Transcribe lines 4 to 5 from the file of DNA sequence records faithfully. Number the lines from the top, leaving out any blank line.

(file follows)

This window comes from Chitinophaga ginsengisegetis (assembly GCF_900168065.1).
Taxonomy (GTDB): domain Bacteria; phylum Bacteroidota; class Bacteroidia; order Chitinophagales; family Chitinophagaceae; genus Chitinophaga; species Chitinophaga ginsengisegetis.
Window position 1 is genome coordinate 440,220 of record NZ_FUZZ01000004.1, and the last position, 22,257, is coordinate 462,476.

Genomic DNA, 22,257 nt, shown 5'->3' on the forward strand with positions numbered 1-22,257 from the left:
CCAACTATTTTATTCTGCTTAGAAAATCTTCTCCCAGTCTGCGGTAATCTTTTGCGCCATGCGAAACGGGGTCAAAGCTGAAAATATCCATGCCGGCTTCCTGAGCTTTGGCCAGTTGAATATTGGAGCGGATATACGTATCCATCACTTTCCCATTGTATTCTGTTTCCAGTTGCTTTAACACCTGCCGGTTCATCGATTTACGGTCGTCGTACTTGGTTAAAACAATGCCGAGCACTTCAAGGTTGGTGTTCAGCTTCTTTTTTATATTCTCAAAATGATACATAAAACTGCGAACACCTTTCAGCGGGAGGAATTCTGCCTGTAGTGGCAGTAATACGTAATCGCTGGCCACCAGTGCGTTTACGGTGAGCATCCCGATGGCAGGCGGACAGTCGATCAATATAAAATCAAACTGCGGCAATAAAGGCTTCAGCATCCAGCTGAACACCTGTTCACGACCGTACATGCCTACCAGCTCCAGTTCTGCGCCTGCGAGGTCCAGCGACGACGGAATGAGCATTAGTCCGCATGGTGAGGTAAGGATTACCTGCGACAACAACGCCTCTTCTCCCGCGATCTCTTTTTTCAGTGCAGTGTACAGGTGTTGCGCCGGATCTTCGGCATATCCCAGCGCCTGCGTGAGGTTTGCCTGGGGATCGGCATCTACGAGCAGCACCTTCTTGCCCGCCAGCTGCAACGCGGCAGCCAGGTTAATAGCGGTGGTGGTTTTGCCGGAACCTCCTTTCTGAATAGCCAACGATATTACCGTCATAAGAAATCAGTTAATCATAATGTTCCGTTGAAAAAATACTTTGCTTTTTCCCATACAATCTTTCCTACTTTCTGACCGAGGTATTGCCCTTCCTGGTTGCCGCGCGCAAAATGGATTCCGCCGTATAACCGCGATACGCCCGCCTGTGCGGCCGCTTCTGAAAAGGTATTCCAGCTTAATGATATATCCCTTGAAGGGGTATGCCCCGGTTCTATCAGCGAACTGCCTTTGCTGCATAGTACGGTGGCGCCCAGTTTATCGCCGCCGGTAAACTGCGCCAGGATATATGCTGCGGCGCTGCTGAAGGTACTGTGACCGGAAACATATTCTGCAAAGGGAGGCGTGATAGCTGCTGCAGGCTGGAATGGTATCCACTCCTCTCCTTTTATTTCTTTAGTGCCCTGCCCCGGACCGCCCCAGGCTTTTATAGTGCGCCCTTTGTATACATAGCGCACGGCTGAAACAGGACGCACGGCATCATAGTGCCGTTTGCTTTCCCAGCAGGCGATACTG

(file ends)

Genomic DNA, 22,257 nt, shown 5'->3' on the forward strand with positions numbered 1-22,257 from the left:
CCAACTATTTTATTCTGCTTAGAAAATCTTCTCCCAGTCTGCGGTAATCTTTTGCGCCATGCGAAACGGGGTCAAAGCTGAAAATATCCATGCCGGCTTCCTGAGCTTTGGCCAGTTGAATATTGGAGCGGATATACGTATCCATCACTTTCCCATTGTATTCTGTTTCCAGTTGCTTTAACACCTGCCGGTTCATCGATTTACGGTCGTCGTACTTGGTTAAAACAATGCCGAGCACTTCAAGGTTGGTGTTCAGCTTCTTTTTTATATTCTCAAAATGATACATAAAACTGCGAACACCTTTCAGCGGGAGGAATTCTGCCTGTAGTGGCAGTAATACGTAATCGCTGGCCACCAGTGCGTTTACGGTGAGCATCCCGATGGCAGGCGGACAGTCGATCAATATAAAATCAAACTGCGGCAATAAAGGCTTCAGCATCCAGCTGAACACCTGTTCACGACCGTACATGCCTACCAGCTCCAGTTCTGCGCCTGCGAGGTCCAGCGACGACGGAATGAGCATTAGTCCGCATGGTGAGGTAAGGATTACCTGCGACAACAACGCCTCTTCTCCCGCGATCTCTTTTTTCAGTGCAGTGTACAGGTGTTGCGCCGGATCTTCGGCATATCCCAGCGCCTGCGTGAGGTTTGCCTGGGGATCGGCATCTACGAGCAGCACCTTCTTGCCCGCCAGCTGCAACGCGGCAGCCAGGTTAATAGCGGTGGTGGTTTTGCCGGAACCTCCTTTCTGAATAGCCAACGATATTACCGTCATAAGAAATCAGTTAATCATAATGTTCCGTTGAAAAAATACTTTGCTTTTTCCCATACAATCTTTCCTACTTTCTGACCGAGGTATTGCCCTTCCTGGTTGCCGCGCGCAAAATGGATTCCGCCGTATAACCGCGATACGCCCGCCTGTGCGGCCGCTTCTGAAAAGGTATTCCAGCTTAATGATATATCCCTTGAAGGGGTATGCCCCGGTTCTATCAGCGAACTGCCTTTGCTGCATAGTACGGTGGCGCCCAGTTTATCGCCGCCGGTAAACTGCGCCAGGATATATGCTGCGGCGCTGCTGAAGGTACTGTGACCGGAAACATATTCTGCAAAGGGAGGCGTGATAGCTGCTGCAGGCTGGAATGGTATCCACTCCTCTCCTTTTATTTCTTTAGTGCCCTGCCCCGGACCGCCCCAGGCTTTTATAGTGCGCCCTTTGTATACATAGCGCACGGCTGAAACAGGACGCACGGCATCATAGTGCCGTTTGCTTTCCCAGCAGGCGATACTG